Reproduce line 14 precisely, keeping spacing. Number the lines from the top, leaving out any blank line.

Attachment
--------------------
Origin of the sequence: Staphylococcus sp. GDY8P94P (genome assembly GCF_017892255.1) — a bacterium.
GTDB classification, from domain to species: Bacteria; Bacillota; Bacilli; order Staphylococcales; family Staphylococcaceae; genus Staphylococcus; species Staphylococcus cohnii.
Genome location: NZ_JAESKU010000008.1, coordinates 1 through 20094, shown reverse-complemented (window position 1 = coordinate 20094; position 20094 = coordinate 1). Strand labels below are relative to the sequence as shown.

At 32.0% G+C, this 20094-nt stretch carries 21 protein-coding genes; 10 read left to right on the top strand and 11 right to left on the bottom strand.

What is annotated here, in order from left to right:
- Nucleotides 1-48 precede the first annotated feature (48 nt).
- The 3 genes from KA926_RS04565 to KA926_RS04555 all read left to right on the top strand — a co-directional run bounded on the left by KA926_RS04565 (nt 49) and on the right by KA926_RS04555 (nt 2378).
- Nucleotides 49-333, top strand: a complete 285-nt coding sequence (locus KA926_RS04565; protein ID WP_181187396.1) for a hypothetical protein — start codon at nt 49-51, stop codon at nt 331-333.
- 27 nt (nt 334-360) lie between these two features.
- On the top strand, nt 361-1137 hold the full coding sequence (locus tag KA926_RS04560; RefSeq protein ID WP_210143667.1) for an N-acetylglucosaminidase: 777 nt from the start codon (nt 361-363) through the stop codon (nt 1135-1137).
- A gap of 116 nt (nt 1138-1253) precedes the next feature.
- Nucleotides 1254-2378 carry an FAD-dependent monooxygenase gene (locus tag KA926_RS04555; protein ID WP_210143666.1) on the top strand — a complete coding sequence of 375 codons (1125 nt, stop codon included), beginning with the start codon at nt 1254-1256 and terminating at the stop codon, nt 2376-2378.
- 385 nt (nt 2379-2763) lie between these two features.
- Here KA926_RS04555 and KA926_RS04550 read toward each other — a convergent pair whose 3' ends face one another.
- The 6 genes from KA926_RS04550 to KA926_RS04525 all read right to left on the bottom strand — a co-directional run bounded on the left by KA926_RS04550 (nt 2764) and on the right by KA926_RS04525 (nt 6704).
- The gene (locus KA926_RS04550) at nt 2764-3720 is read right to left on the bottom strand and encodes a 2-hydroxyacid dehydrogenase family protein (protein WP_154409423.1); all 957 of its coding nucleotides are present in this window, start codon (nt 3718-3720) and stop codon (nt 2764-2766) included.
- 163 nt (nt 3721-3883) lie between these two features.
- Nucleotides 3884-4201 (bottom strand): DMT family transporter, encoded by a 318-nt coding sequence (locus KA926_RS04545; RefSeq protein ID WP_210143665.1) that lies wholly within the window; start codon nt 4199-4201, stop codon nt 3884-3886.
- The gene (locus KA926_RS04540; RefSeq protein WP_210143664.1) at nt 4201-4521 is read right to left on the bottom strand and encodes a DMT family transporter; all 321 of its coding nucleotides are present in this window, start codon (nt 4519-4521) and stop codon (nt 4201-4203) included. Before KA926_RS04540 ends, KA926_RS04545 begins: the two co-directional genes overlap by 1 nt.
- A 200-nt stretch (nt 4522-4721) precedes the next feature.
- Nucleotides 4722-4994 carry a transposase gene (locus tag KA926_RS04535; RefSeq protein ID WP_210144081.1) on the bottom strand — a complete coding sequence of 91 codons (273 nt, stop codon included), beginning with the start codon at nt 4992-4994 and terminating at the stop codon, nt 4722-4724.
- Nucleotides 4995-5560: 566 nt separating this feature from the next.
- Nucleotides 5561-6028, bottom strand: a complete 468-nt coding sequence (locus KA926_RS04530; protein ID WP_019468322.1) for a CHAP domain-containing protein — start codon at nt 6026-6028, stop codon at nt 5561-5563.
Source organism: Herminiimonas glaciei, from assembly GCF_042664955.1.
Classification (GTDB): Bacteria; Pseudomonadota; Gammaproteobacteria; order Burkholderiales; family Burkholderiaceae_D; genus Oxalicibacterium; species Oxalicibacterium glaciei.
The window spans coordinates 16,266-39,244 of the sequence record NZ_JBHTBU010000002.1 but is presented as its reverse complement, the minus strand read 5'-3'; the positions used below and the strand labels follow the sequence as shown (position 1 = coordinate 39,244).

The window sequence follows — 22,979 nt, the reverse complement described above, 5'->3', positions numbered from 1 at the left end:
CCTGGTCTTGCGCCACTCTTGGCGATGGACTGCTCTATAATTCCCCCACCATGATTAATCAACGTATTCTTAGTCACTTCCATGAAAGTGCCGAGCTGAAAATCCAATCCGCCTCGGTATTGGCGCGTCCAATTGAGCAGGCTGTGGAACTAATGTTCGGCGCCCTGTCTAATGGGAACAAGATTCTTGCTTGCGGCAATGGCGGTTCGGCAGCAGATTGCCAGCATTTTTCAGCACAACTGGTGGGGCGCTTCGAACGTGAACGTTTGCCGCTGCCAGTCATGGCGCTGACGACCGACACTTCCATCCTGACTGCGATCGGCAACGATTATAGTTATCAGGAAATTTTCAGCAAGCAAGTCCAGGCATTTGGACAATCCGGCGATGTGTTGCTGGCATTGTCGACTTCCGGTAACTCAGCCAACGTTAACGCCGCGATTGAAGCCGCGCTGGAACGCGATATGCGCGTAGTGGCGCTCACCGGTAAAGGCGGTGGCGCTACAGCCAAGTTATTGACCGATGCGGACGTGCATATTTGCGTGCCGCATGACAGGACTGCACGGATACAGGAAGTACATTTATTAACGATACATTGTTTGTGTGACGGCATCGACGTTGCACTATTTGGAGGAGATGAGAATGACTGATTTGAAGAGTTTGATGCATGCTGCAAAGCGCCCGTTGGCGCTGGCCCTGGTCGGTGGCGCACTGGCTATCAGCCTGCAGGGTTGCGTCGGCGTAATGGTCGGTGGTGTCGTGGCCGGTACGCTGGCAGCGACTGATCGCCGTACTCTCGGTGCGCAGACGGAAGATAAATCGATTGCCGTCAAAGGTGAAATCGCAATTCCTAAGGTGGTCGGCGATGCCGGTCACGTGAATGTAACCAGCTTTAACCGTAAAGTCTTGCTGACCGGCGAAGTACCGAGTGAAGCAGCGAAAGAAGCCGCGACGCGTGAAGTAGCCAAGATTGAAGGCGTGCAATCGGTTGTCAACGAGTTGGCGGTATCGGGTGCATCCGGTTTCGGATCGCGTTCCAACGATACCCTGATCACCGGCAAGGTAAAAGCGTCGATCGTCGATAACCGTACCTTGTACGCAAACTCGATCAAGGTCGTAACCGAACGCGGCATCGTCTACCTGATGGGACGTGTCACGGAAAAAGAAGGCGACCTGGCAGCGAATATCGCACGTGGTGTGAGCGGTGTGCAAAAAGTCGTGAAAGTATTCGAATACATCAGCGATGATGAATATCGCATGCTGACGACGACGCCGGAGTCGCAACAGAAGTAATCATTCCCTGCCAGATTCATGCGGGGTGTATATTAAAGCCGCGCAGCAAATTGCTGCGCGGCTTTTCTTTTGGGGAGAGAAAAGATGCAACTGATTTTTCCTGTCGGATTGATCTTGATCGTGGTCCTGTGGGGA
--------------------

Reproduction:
- Here KA926_RS04555 and KA926_RS04550 read toward each other — a convergent pair whose 3' ends face one another.